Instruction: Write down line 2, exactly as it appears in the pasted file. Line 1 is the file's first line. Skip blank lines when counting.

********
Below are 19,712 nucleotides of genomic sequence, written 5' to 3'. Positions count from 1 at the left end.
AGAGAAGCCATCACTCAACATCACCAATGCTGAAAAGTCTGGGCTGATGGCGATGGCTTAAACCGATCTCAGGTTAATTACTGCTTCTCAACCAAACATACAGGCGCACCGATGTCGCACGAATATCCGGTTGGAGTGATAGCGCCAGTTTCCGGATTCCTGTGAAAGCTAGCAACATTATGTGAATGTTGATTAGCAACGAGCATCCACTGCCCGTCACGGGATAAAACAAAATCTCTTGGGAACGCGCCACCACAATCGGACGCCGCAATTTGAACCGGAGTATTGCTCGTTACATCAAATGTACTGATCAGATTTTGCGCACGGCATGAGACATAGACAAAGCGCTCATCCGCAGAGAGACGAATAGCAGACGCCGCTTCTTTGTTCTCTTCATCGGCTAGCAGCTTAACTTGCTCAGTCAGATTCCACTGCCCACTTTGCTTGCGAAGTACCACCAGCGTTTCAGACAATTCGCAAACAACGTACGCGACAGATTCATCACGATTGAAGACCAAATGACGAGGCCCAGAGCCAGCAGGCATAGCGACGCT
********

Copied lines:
AGAGAAGCCATCACTCAACATCACCAATGCTGAAAAGTCTGGGCTGATGGCGATGGCTTAAACCGATCTCAGGTTAATTACTGCTTCTCAACCAAACATACAGGCGCACCGATGTCGCACGAATATCCGGTTGGAGTGATAGCGCCAGTTTCCGGATTCCTGTGAAAGCTAGCAACATTATGTGAATGTTGATTAGCAACGAGCATCCACTGCCCGTCACGGGATAAAACAAAATCTCTTGGGAACGCGCCACCACAATCGGACGCCGCAATTTGAACCGGAGTATTGCTCGTTACATCAAATGTACTGATCAGATTTTGCGCACGGCATGAGACATAGACAAAGCGCTCATCCGCAGAGAGACGAATAGCAGACGCCGCTTCTTTGTTCTCTTCATCGGCTAGCAGCTTAACTTGCTCAGTCAGATTCCACTGCCCACTTTGCTTGCGAAGTACCACCAGCGTTTCAGACAATTCGCAAACAACGTACGCGACAGATTCATCACGATTGAAGACCAAATGACGAGGCCCAGAGCCAGCAGGCATAGCGACGCT